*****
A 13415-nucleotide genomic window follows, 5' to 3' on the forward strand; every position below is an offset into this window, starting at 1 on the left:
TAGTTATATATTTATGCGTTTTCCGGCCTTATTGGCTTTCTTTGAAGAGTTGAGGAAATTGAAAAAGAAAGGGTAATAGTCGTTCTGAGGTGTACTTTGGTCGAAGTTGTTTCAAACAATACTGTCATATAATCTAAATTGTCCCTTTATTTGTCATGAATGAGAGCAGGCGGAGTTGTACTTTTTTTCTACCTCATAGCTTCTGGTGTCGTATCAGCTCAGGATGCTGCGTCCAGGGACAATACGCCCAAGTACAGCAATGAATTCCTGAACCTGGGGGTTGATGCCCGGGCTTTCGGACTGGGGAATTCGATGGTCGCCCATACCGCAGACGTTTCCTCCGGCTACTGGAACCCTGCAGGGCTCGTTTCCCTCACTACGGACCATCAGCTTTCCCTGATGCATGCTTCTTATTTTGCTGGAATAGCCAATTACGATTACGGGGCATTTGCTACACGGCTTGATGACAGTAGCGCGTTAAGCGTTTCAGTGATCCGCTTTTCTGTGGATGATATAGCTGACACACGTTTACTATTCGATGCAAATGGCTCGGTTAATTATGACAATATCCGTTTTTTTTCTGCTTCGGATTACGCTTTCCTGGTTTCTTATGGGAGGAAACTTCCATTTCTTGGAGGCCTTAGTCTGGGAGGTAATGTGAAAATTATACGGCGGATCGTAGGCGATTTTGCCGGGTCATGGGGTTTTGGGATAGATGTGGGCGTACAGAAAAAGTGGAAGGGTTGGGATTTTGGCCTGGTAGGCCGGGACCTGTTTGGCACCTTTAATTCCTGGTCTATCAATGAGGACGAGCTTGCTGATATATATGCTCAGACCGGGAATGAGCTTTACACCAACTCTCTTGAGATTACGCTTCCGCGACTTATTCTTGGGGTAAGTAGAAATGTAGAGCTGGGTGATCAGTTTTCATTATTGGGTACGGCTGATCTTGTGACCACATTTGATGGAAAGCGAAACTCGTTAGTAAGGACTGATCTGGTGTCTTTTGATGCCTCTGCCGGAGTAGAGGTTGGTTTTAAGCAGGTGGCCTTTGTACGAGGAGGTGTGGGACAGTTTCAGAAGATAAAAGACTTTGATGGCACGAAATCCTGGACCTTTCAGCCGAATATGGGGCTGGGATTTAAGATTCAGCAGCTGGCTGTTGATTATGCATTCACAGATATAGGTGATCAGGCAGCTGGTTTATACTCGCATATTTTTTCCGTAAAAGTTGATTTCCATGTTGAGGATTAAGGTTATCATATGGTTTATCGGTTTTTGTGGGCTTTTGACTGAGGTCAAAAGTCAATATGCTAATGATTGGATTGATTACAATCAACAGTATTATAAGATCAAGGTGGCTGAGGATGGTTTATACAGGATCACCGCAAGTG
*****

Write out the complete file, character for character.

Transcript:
A 13415-nucleotide genomic window follows, 5' to 3' on the forward strand; every position below is an offset into this window, starting at 1 on the left:
TAGTTATATATTTATGCGTTTTCCGGCCTTATTGGCTTTCTTTGAAGAGTTGAGGAAATTGAAAAAGAAAGGGTAATAGTCGTTCTGAGGTGTACTTTGGTCGAAGTTGTTTCAAACAATACTGTCATATAATCTAAATTGTCCCTTTATTTGTCATGAATGAGAGCAGGCGGAGTTGTACTTTTTTTCTACCTCATAGCTTCTGGTGTCGTATCAGCTCAGGATGCTGCGTCCAGGGACAATACGCCCAAGTACAGCAATGAATTCCTGAACCTGGGGGTTGATGCCCGGGCTTTCGGACTGGGGAATTCGATGGTCGCCCATACCGCAGACGTTTCCTCCGGCTACTGGAACCCTGCAGGGCTCGTTTCCCTCACTACGGACCATCAGCTTTCCCTGATGCATGCTTCTTATTTTGCTGGAATAGCCAATTACGATTACGGGGCATTTGCTACACGGCTTGATGACAGTAGCGCGTTAAGCGTTTCAGTGATCCGCTTTTCTGTGGATGATATAGCTGACACACGTTTACTATTCGATGCAAATGGCTCGGTTAATTATGACAATATCCGTTTTTTTTCTGCTTCGGATTACGCTTTCCTGGTTTCTTATGGGAGGAAACTTCCATTTCTTGGAGGCCTTAGTCTGGGAGGTAATGTGAAAATTATACGGCGGATCGTAGGCGATTTTGCCGGGTCATGGGGTTTTGGGATAGATGTGGGCGTACAGAAAAAGTGGAAGGGTTGGGATTTTGGCCTGGTAGGCCGGGACCTGTTTGGCACCTTTAATTCCTGGTCTATCAATGAGGACGAGCTTGCTGATATATATGCTCAGACCGGGAATGAGCTTTACACCAACTCTCTTGAGATTACGCTTCCGCGACTTATTCTTGGGGTAAGTAGAAATGTAGAGCTGGGTGATCAGTTTTCATTATTGGGTACGGCTGATCTTGTGACCACATTTGATGGAAAGCGAAACTCGTTAGTAAGGACTGATCTGGTGTCTTTTGATGCCTCTGCCGGAGTAGAGGTTGGTTTTAAGCAGGTGGCCTTTGTACGAGGAGGTGTGGGACAGTTTCAGAAGATAAAAGACTTTGATGGCACGAAATCCTGGACCTTTCAGCCGAATATGGGGCTGGGATTTAAGATTCAGCAGCTGGCTGTTGATTATGCATTCACAGATATAGGTGATCAGGCAGCTGGTTTATACTCGCATATTTTTTCCGTAAAAGTTGATTTCCATGTTGAGGATTAAGGTTATCATATGGTTTATCGGTTTTTGTGGGCTTTTGACTGAGGTCAAAAGTCAATATGCTAATGATTGGATTGATTACAATCAACAGTATTATAAGATCAAGGTGGCTGAGGATGGTTTATACAGGATCACCGCAAGTG